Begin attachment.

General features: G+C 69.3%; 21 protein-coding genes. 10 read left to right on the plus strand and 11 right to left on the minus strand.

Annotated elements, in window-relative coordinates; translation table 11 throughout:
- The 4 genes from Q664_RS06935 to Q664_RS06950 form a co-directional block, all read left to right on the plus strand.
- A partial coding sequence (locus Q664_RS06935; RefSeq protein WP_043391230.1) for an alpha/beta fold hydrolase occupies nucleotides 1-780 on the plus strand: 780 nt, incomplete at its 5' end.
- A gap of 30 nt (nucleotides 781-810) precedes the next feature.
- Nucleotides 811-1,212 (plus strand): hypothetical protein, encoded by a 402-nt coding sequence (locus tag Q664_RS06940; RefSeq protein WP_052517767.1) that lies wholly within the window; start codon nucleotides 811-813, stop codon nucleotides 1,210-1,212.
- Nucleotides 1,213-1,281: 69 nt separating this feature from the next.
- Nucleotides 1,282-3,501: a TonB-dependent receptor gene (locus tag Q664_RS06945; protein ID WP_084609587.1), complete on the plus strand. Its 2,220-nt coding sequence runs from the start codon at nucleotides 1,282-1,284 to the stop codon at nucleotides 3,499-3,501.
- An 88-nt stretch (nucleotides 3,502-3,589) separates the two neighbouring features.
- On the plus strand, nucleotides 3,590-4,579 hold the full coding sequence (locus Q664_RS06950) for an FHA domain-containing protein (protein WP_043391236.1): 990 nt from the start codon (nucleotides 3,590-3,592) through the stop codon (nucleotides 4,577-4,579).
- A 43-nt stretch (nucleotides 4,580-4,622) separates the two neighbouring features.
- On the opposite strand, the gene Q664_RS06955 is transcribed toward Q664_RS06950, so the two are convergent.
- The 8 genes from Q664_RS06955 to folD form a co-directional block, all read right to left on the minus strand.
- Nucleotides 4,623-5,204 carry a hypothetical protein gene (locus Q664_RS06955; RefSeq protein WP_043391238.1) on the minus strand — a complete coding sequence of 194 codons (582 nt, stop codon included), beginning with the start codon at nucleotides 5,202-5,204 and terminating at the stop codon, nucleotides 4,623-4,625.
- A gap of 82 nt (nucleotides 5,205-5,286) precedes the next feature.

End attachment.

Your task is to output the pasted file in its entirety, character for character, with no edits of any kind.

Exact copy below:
General features: G+C 69.3%; 21 protein-coding genes. 10 read left to right on the plus strand and 11 right to left on the minus strand.

Annotated elements, in window-relative coordinates; translation table 11 throughout:
- The 4 genes from Q664_RS06935 to Q664_RS06950 form a co-directional block, all read left to right on the plus strand.
- A partial coding sequence (locus Q664_RS06935; RefSeq protein WP_043391230.1) for an alpha/beta fold hydrolase occupies nucleotides 1-780 on the plus strand: 780 nt, incomplete at its 5' end.
- A gap of 30 nt (nucleotides 781-810) precedes the next feature.
- Nucleotides 811-1,212 (plus strand): hypothetical protein, encoded by a 402-nt coding sequence (locus tag Q664_RS06940; RefSeq protein WP_052517767.1) that lies wholly within the window; start codon nucleotides 811-813, stop codon nucleotides 1,210-1,212.
- Nucleotides 1,213-1,281: 69 nt separating this feature from the next.
- Nucleotides 1,282-3,501: a TonB-dependent receptor gene (locus tag Q664_RS06945; protein ID WP_084609587.1), complete on the plus strand. Its 2,220-nt coding sequence runs from the start codon at nucleotides 1,282-1,284 to the stop codon at nucleotides 3,499-3,501.
- An 88-nt stretch (nucleotides 3,502-3,589) separates the two neighbouring features.
- On the plus strand, nucleotides 3,590-4,579 hold the full coding sequence (locus Q664_RS06950) for an FHA domain-containing protein (protein WP_043391236.1): 990 nt from the start codon (nucleotides 3,590-3,592) through the stop codon (nucleotides 4,577-4,579).
- A 43-nt stretch (nucleotides 4,580-4,622) separates the two neighbouring features.
- On the opposite strand, the gene Q664_RS06955 is transcribed toward Q664_RS06950, so the two are convergent.
- The 8 genes from Q664_RS06955 to folD form a co-directional block, all read right to left on the minus strand.
- Nucleotides 4,623-5,204 carry a hypothetical protein gene (locus Q664_RS06955; RefSeq protein WP_043391238.1) on the minus strand — a complete coding sequence of 194 codons (582 nt, stop codon included), beginning with the start codon at nucleotides 5,202-5,204 and terminating at the stop codon, nucleotides 4,623-4,625.
- A gap of 82 nt (nucleotides 5,205-5,286) precedes the next feature.